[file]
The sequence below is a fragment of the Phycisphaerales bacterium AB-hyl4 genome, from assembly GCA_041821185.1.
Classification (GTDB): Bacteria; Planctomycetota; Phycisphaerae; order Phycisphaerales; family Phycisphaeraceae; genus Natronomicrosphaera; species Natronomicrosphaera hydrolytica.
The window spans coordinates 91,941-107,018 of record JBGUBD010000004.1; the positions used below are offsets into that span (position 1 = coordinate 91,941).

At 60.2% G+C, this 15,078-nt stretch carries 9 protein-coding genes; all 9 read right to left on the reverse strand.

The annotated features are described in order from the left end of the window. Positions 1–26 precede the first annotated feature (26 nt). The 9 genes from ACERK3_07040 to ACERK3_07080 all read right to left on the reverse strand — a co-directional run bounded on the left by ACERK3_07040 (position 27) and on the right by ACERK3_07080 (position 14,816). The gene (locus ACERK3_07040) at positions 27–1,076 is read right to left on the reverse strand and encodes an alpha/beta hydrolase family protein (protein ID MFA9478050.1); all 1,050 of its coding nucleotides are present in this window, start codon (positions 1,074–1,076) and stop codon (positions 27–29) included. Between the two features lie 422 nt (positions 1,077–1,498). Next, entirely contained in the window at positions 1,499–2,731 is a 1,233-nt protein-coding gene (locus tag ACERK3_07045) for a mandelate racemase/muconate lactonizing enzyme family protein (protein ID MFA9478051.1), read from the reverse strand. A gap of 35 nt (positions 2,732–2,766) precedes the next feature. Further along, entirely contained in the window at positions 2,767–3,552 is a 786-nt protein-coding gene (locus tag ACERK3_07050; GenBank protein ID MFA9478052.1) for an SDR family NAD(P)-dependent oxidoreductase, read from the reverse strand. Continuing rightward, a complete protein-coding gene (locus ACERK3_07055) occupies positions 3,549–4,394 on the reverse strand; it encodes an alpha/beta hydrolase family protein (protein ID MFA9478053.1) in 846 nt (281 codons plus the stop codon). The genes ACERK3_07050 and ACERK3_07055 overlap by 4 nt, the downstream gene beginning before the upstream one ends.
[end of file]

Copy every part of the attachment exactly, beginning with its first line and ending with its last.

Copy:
The sequence below is a fragment of the Phycisphaerales bacterium AB-hyl4 genome, from assembly GCA_041821185.1.
Classification (GTDB): Bacteria; Planctomycetota; Phycisphaerae; order Phycisphaerales; family Phycisphaeraceae; genus Natronomicrosphaera; species Natronomicrosphaera hydrolytica.
The window spans coordinates 91,941-107,018 of record JBGUBD010000004.1; the positions used below are offsets into that span (position 1 = coordinate 91,941).

At 60.2% G+C, this 15,078-nt stretch carries 9 protein-coding genes; all 9 read right to left on the reverse strand.

The annotated features are described in order from the left end of the window. Positions 1–26 precede the first annotated feature (26 nt). The 9 genes from ACERK3_07040 to ACERK3_07080 all read right to left on the reverse strand — a co-directional run bounded on the left by ACERK3_07040 (position 27) and on the right by ACERK3_07080 (position 14,816). The gene (locus ACERK3_07040) at positions 27–1,076 is read right to left on the reverse strand and encodes an alpha/beta hydrolase family protein (protein ID MFA9478050.1); all 1,050 of its coding nucleotides are present in this window, start codon (positions 1,074–1,076) and stop codon (positions 27–29) included. Between the two features lie 422 nt (positions 1,077–1,498). Next, entirely contained in the window at positions 1,499–2,731 is a 1,233-nt protein-coding gene (locus tag ACERK3_07045) for a mandelate racemase/muconate lactonizing enzyme family protein (protein ID MFA9478051.1), read from the reverse strand. A gap of 35 nt (positions 2,732–2,766) precedes the next feature. Further along, entirely contained in the window at positions 2,767–3,552 is a 786-nt protein-coding gene (locus tag ACERK3_07050; GenBank protein ID MFA9478052.1) for an SDR family NAD(P)-dependent oxidoreductase, read from the reverse strand. Continuing rightward, a complete protein-coding gene (locus ACERK3_07055) occupies positions 3,549–4,394 on the reverse strand; it encodes an alpha/beta hydrolase family protein (protein ID MFA9478053.1) in 846 nt (281 codons plus the stop codon). The genes ACERK3_07050 and ACERK3_07055 overlap by 4 nt, the downstream gene beginning before the upstream one ends.